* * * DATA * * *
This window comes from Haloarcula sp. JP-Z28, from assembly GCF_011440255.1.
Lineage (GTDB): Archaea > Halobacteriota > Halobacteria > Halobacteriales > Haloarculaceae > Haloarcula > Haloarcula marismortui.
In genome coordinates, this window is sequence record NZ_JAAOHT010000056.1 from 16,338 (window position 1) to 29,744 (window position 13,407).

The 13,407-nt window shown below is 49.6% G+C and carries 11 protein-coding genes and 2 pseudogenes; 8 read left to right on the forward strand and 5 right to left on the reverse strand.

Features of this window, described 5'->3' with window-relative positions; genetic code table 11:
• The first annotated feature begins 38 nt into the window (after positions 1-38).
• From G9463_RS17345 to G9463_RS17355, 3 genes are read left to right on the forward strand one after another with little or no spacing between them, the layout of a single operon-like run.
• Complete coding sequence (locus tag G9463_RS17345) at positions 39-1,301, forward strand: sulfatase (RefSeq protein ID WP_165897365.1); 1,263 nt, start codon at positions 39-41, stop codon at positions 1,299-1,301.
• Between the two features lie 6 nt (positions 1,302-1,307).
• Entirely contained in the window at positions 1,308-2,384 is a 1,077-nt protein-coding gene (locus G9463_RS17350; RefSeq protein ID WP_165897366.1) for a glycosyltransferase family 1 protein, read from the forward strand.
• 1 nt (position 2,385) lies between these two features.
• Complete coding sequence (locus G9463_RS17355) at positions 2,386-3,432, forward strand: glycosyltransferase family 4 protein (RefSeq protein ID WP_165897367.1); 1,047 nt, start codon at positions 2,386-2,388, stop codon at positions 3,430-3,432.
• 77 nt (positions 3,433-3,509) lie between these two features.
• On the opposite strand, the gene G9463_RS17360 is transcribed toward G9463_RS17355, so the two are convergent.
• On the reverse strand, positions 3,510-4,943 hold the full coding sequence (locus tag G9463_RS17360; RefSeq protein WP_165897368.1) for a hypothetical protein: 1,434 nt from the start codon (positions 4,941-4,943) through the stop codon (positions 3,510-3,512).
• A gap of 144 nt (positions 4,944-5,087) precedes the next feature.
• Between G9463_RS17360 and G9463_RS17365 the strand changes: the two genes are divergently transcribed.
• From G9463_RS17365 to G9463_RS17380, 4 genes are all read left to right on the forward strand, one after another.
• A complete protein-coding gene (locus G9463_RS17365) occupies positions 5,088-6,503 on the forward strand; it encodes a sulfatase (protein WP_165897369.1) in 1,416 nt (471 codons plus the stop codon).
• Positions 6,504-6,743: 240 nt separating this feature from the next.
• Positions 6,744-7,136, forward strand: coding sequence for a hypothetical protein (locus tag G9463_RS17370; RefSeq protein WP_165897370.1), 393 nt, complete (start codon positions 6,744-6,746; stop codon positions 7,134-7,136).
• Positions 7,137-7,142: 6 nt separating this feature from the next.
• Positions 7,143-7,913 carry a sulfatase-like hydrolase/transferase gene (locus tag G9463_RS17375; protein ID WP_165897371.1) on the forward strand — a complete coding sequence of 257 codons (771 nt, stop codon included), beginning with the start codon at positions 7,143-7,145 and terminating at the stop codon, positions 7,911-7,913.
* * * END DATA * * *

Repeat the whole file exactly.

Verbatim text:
This window comes from Haloarcula sp. JP-Z28, from assembly GCF_011440255.1.
Lineage (GTDB): Archaea > Halobacteriota > Halobacteria > Halobacteriales > Haloarculaceae > Haloarcula > Haloarcula marismortui.
In genome coordinates, this window is sequence record NZ_JAAOHT010000056.1 from 16,338 (window position 1) to 29,744 (window position 13,407).

The 13,407-nt window shown below is 49.6% G+C and carries 11 protein-coding genes and 2 pseudogenes; 8 read left to right on the forward strand and 5 right to left on the reverse strand.

Features of this window, described 5'->3' with window-relative positions; genetic code table 11:
• The first annotated feature begins 38 nt into the window (after positions 1-38).
• From G9463_RS17345 to G9463_RS17355, 3 genes are read left to right on the forward strand one after another with little or no spacing between them, the layout of a single operon-like run.
• Complete coding sequence (locus tag G9463_RS17345) at positions 39-1,301, forward strand: sulfatase (RefSeq protein ID WP_165897365.1); 1,263 nt, start codon at positions 39-41, stop codon at positions 1,299-1,301.
• Between the two features lie 6 nt (positions 1,302-1,307).
• Entirely contained in the window at positions 1,308-2,384 is a 1,077-nt protein-coding gene (locus G9463_RS17350; RefSeq protein ID WP_165897366.1) for a glycosyltransferase family 1 protein, read from the forward strand.
• 1 nt (position 2,385) lies between these two features.
• Complete coding sequence (locus G9463_RS17355) at positions 2,386-3,432, forward strand: glycosyltransferase family 4 protein (RefSeq protein ID WP_165897367.1); 1,047 nt, start codon at positions 2,386-2,388, stop codon at positions 3,430-3,432.
• 77 nt (positions 3,433-3,509) lie between these two features.
• On the opposite strand, the gene G9463_RS17360 is transcribed toward G9463_RS17355, so the two are convergent.
• On the reverse strand, positions 3,510-4,943 hold the full coding sequence (locus tag G9463_RS17360; RefSeq protein WP_165897368.1) for a hypothetical protein: 1,434 nt from the start codon (positions 4,941-4,943) through the stop codon (positions 3,510-3,512).
• A gap of 144 nt (positions 4,944-5,087) precedes the next feature.
• Between G9463_RS17360 and G9463_RS17365 the strand changes: the two genes are divergently transcribed.
• From G9463_RS17365 to G9463_RS17380, 4 genes are all read left to right on the forward strand, one after another.
• A complete protein-coding gene (locus G9463_RS17365) occupies positions 5,088-6,503 on the forward strand; it encodes a sulfatase (protein WP_165897369.1) in 1,416 nt (471 codons plus the stop codon).
• Positions 6,504-6,743: 240 nt separating this feature from the next.
• Positions 6,744-7,136, forward strand: coding sequence for a hypothetical protein (locus tag G9463_RS17370; RefSeq protein WP_165897370.1), 393 nt, complete (start codon positions 6,744-6,746; stop codon positions 7,134-7,136).
• Positions 7,137-7,142: 6 nt separating this feature from the next.
• Positions 7,143-7,913 carry a sulfatase-like hydrolase/transferase gene (locus tag G9463_RS17375; protein ID WP_165897371.1) on the forward strand — a complete coding sequence of 257 codons (771 nt, stop codon included), beginning with the start codon at positions 7,143-7,145 and terminating at the stop codon, positions 7,911-7,913.